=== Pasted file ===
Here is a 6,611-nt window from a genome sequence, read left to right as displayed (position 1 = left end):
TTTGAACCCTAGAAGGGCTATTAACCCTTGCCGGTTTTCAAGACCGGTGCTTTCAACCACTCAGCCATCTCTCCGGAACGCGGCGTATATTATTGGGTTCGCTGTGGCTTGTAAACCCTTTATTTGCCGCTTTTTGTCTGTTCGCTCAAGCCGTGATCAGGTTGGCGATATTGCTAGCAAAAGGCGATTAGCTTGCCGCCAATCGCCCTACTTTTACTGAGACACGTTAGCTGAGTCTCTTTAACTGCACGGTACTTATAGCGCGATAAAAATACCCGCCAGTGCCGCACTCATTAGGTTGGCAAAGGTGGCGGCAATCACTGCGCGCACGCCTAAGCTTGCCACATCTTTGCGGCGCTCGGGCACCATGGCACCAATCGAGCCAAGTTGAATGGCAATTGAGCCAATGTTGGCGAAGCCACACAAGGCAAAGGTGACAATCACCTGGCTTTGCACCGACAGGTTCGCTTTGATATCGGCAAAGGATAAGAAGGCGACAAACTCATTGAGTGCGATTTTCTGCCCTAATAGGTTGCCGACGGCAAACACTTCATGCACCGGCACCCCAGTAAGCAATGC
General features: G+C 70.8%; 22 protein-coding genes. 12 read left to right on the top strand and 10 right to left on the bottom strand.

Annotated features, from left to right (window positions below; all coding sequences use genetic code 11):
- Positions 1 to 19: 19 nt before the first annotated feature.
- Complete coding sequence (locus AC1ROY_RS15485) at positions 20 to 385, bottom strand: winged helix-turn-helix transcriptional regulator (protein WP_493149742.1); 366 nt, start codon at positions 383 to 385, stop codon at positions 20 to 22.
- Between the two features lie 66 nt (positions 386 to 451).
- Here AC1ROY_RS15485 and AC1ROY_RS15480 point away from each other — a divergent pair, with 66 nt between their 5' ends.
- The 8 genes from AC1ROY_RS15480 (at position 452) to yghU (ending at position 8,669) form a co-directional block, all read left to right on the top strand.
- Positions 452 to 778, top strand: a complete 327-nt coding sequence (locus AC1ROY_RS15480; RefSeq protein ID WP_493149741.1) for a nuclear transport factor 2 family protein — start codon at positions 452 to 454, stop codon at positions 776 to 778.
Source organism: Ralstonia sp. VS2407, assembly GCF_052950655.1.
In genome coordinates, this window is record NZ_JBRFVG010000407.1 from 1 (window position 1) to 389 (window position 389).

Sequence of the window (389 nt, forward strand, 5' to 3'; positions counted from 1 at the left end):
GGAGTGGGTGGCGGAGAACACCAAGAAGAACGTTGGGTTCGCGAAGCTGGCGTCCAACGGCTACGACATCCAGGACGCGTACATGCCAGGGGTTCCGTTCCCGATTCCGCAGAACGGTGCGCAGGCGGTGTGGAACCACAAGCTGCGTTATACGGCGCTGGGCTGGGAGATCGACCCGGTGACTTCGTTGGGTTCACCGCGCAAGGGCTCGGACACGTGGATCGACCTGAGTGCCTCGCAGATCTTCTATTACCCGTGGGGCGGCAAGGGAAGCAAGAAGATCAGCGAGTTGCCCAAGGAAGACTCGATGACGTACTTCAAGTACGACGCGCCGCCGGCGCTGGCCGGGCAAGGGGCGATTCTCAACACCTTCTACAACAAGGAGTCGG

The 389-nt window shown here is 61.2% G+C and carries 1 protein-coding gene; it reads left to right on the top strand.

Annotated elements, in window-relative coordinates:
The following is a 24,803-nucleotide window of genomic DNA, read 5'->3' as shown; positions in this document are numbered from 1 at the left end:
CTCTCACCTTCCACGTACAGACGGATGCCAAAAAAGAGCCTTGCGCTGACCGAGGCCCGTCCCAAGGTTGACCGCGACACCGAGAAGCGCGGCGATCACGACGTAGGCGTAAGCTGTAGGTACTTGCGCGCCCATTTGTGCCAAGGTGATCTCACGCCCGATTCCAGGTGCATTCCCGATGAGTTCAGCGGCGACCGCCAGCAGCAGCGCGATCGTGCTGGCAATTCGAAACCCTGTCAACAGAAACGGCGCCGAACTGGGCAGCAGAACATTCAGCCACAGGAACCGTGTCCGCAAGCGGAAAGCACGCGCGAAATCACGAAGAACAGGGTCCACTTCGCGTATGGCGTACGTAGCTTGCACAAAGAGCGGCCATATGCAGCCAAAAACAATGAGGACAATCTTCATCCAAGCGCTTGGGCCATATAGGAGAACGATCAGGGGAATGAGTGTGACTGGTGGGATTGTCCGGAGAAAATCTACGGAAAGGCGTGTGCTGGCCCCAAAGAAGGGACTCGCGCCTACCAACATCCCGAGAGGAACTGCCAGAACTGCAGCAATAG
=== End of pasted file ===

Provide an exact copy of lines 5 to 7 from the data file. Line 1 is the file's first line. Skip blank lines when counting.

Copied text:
- Positions 1 to 19: 19 nt before the first annotated feature.
- Complete coding sequence (locus AC1ROY_RS15485) at positions 20 to 385, bottom strand: winged helix-turn-helix transcriptional regulator (protein WP_493149742.1); 366 nt, start codon at positions 383 to 385, stop codon at positions 20 to 22.
- Between the two features lie 66 nt (positions 386 to 451).